4. Use of temporary moisture barrier during warming up. As an outgrowth of the remarkable
success of protective packaging to prevent damage from condensation, experiments were
conducted on the use of a temporary package or "rain coat" to protect the product during the
critical warming up period. It was found that by placing the refrigerated products (individual
cans, cases, pallets or larger lots) in a temporary, moisture-proof, shrink-wrap enclosure, they
could be moved directly from 32 or 0°F to 70°F (0 or -18°C to 21°C) without damage from
condensation. The enclosure may be a large, flexible moisture-proof bag, blanket, or a rigid
prefabricated box or "room." For this method of preventing moisture condensation to be effective,
a) the construction material must be a perfect moisture barrier; b) the package must be sealed
against the entrance of moisture vapor; c) the product must be "packaged" in the cold room; and
d) the product must remain in the temporary package until it reaches room temperature. The
temporary package may then be removed.
Condensation Control
WFLO Commodity Storage Manual
5. Condition of product while in transit. Frozen products may be quickly removed from the
freezer to an insulated carrier (truck, trailer, or car), quickly and securely closed, and allowed to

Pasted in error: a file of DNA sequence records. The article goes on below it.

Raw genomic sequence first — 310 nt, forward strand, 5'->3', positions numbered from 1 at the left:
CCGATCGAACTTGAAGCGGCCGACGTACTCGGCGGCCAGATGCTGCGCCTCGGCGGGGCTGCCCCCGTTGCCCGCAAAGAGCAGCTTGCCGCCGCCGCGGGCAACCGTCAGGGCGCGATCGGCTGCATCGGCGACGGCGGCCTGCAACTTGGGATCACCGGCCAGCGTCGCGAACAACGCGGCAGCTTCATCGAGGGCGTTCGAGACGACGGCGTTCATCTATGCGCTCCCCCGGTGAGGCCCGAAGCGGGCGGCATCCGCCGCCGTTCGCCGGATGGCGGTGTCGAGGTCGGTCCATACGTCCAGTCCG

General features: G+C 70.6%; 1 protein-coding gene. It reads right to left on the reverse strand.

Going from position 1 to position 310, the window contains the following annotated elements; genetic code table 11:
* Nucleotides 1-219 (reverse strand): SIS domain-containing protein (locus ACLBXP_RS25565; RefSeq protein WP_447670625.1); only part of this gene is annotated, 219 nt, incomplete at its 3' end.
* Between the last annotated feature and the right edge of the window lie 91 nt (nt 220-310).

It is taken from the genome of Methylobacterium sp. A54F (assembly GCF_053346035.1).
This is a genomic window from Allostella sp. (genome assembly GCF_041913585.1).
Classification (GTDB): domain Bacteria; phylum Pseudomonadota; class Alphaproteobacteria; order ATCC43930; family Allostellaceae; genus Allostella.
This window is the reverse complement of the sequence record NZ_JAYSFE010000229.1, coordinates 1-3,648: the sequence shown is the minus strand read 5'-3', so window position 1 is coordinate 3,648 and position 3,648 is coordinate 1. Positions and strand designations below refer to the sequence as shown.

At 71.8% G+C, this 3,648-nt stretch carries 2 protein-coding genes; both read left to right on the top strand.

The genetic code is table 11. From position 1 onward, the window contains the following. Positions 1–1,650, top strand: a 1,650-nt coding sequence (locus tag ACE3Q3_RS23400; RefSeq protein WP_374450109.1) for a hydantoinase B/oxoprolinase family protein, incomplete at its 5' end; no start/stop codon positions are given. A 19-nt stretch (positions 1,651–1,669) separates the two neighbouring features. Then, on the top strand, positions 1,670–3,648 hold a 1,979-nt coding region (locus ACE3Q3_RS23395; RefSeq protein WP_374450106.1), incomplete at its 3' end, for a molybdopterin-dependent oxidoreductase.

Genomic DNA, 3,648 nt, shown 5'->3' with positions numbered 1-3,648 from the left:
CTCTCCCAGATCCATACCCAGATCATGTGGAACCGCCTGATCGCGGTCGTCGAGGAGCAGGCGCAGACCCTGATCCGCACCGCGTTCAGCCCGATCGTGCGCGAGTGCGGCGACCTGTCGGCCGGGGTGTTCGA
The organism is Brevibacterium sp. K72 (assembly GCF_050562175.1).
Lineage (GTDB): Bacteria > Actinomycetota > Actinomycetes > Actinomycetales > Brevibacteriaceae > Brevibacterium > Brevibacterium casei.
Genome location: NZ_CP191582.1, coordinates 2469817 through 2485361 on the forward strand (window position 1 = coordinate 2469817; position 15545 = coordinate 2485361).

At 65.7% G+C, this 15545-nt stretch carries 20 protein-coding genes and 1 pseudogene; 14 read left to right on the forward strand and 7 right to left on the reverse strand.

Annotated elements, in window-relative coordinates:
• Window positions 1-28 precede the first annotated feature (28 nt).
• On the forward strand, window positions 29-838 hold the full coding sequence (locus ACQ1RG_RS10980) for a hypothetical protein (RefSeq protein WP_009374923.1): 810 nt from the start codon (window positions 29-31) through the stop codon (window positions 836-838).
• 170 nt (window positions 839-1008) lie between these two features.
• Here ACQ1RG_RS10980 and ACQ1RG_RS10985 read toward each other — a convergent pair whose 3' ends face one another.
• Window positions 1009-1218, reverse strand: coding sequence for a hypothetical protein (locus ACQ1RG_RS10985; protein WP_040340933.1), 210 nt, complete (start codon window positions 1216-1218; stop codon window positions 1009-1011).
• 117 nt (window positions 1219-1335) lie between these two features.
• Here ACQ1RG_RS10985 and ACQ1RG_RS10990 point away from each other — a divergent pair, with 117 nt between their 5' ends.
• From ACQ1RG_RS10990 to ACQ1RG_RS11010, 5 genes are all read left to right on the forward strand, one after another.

warm up gradually over a period of 4-6 days without the air on the inside of the carriers reaching
the dew point. At the end of the haul, the product can be moved to room temperature without
Controlling Moisture Condensation
The graph below provides information pertaining to the permissible room relative humidity (RH) without
surface condensation. This graphic is for stored goods in transit from refrigerated to non-refrigerated
room conditions. To read the graph, follow the intersection of the “Goods Surface Temperature” line
with the “Room Temperature” line. The intersecting number on the diagonal RH line gives the relative
humidity permissible in room without surface condensation.
Condensation Control
WFLO Commodity Storage Manual
Example: If stored goods are to be moved from a room at 41.5°F (5.3°C) to a room at 75°F (24°C), the
relative humidity in the 75°F (24°C) room must not be over 30% in order to avoid condensation. As
surfaces rise in temperature, a higher relative humidity can be tolerated.
Prepared by Carl F. Kayan, Columbia University, New York, for WFLO
WFLO is indebted to Dr. W. F. Stoecker, Professor Emeritus, University of Illinois; and Dr. Stephen Neel, World Food Logistics
Organization, for review and revision of this topic.
Condensation Control